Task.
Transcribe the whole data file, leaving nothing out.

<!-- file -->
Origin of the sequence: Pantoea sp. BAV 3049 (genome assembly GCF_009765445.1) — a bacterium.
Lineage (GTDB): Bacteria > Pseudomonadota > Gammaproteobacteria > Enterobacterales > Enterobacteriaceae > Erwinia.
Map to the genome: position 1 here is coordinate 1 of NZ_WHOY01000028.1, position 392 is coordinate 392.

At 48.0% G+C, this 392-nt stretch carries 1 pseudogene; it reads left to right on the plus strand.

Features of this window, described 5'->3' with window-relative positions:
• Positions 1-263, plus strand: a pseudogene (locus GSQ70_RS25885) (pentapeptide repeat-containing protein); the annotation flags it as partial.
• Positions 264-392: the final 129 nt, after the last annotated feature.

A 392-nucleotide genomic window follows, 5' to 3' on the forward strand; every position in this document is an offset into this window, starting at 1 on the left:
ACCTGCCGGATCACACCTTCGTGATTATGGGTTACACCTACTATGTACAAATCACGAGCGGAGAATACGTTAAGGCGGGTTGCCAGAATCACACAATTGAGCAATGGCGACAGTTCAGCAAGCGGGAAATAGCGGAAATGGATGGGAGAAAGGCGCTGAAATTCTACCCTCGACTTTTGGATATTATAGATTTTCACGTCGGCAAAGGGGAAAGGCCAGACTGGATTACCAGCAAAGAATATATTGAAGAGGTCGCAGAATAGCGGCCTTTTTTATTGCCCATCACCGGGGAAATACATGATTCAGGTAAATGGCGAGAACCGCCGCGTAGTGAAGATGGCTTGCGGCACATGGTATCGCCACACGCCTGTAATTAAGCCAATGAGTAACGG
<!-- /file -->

Origin of the sequence: Pantoea sp. BAV 3049 (genome assembly GCF_009765445.1) — a bacterium.
Lineage (GTDB): Bacteria > Pseudomonadota > Gammaproteobacteria > Enterobacterales > Enterobacteriaceae > Erwinia.
Map to the genome: position 1 here is coordinate 1 of NZ_WHOY01000028.1, position 392 is coordinate 392.

At 48.0% G+C, this 392-nt stretch carries 1 pseudogene; it reads left to right on the plus strand.

Features of this window, described 5'->3' with window-relative positions:
• Positions 1-263, plus strand: a pseudogene (locus GSQ70_RS25885) (pentapeptide repeat-containing protein); the annotation flags it as partial.
• Positions 264-392: the final 129 nt, after the last annotated feature.

A 392-nucleotide genomic window follows, 5' to 3' on the forward strand; every position in this document is an offset into this window, starting at 1 on the left:
ACCTGCCGGATCACACCTTCGTGATTATGGGTTACACCTACTATGTACAAATCACGAGCGGAGAATACGTTAAGGCGGGTTGCCAGAATCACACAATTGAGCAATGGCGACAGTTCAGCAAGCGGGAAATAGCGGAAATGGATGGGAGAAAGGCGCTGAAATTCTACCCTCGACTTTTGGATATTATAGATTTTCACGTCGGCAAAGGGGAAAGGCCAGACTGGATTACCAGCAAAGAATATATTGAAGAGGTCGCAGAATAGCGGCCTTTTTTATTGCCCATCACCGGGGAAATACATGATTCAGGTAAATGGCGAGAACCGCCGCGTAGTGAAGATGGCTTGCGGCACATGGTATCGCCACACGCCTGTAATTAAGCCAATGAGTAACGG